Aiming to set a new precedent for self-care, Phoenix-based Jenesis LaForcarde is centering minority women in the wellness conversation with the forthcoming Jenesis House in Arizona. “There is a void that prohibits a lot of people from experiencing a place that exudes tranquility and style,” says the 28-year-old former creative director. “I want to fill that void.”


Damon Lawrence

“As a multidisciplinary creative, [hospitality] was the first thing I had ever done that captured my full attention,” says Damon Lawrence, who founded Homage Hospitality in 2016 to develop hotels that pay tribute to Black culture. “Real estate, design, culinary, music, art, and fashion all rolled up into one discipline. For the first time in my life, my brain could wander from interest to interest without ever leaving the same industry. Suddenly my thinking didn’t seem so scattered.”


Valérie Louis

valerie louis

Valérie Louis was born and raised in Haiti, a “beautiful, challenging country,” she says. Through Yaël & Valérie, the fabric and wallpaper company she founded in 2018 (Yaël is her teenage daughter), she hopes to illuminate the Caribbean nation’s enigmatic identity. Past & Connection, the brand’s inaugural series, showcases the disparate images of a poised, confident Black woman who resists, protests, commits, accepts, nurtures, and asserts herself in notable roles from past and present.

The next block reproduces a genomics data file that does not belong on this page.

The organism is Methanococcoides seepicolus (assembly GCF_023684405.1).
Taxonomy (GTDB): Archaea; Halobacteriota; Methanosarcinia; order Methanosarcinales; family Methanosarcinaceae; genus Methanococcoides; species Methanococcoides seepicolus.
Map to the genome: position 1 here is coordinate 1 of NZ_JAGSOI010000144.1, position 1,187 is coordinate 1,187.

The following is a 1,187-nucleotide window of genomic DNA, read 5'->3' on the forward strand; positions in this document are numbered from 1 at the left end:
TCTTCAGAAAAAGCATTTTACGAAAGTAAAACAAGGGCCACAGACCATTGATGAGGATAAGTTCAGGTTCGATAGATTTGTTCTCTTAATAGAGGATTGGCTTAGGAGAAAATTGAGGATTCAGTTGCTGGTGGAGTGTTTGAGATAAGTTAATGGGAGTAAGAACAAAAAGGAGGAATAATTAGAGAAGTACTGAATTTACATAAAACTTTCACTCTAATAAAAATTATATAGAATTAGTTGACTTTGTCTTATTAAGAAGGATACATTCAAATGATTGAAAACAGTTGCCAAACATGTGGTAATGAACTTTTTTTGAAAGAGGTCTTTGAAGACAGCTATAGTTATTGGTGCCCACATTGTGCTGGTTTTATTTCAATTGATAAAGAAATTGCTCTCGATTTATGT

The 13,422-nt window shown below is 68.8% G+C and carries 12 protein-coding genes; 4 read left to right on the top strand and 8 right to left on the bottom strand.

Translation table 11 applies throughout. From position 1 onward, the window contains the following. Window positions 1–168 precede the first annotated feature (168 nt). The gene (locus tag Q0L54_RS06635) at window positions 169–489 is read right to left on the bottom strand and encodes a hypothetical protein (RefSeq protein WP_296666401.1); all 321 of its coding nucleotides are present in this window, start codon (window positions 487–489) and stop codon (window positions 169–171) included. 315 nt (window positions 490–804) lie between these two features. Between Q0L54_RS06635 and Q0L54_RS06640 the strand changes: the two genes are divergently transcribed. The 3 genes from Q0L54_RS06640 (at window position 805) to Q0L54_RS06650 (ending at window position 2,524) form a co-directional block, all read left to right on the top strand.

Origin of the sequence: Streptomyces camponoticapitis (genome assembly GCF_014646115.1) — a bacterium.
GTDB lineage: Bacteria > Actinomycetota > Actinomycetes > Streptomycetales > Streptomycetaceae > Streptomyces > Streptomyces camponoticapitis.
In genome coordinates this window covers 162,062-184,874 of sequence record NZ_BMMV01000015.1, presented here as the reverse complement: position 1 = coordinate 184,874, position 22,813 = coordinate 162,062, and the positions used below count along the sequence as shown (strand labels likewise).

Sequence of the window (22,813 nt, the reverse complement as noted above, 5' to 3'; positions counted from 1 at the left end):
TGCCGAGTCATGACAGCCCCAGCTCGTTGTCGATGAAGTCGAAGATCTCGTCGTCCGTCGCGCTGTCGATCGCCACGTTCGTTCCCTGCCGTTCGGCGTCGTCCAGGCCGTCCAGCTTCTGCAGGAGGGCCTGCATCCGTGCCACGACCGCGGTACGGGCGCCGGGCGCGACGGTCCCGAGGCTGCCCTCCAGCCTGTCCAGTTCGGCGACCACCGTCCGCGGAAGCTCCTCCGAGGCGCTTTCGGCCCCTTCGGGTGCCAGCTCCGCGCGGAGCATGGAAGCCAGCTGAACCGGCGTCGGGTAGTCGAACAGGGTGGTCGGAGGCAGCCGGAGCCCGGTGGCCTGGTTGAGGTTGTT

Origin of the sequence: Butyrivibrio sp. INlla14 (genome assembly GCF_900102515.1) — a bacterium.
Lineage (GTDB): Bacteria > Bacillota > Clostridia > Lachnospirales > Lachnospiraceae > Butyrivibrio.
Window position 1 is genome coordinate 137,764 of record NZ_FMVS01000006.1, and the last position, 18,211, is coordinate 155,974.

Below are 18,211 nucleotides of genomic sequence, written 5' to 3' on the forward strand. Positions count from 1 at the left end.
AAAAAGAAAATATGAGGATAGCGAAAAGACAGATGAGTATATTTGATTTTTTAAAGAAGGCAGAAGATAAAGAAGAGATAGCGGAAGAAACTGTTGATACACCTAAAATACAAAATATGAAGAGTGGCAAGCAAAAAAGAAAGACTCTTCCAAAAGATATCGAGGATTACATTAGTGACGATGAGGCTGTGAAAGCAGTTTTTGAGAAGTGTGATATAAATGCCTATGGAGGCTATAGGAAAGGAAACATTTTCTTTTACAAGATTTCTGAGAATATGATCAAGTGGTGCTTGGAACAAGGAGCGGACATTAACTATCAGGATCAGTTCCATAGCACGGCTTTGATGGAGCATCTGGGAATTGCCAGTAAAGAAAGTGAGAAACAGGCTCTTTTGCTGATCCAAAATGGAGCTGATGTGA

K’era Morgan

Despite studying art and design at the School of the Art Institute of Chicago and the California College of the Arts, K’era Morgan “felt burnt out, insecure about my future as a thriving creative who could support herself, and ultimately wanted time to explore the world that was beyond art school academia,” she says. Though she built a career in public relations, she returned to a studio art practice and ultimately launched Los Angeles-based K-Apostrophe with a capsule collection of eight blankets that feature her repurposed art.


V. Mitch McEwen

V. Mitch McEwen, who worked in finance in Silicon Valley before plunging into architecture and theory in grad school, was raised in Washington, DC, where federal buildings like the one for the U.S. Department of Housing and Urban Development crafted by Marcel Breuer made an impression. It was during her undergrad studies at Harvard, when she was taking painting classes in the Le Corbusier-designed Carpenter Center for the Visual Arts, that she “started to understand that there were architects behind these buildings, and there is a reason that certain structures can change the city around them.”


Courtney McLeod

New York-based interior designer Courtney McLeod left behind a 15-year career in finance in 2012 to turn her passion for design into her profession. “I am pursuing my second act and fulfilling a dream,” says McLeod, the founder and principal of Right Meets Left Interior Design, which largely focuses on residential projects. “Throughout my career in finance, the decorative arts served as a wonderful escape and a way to express my creativity. Designing my own homes was a guilty pleasure.”


Beth Diana Smith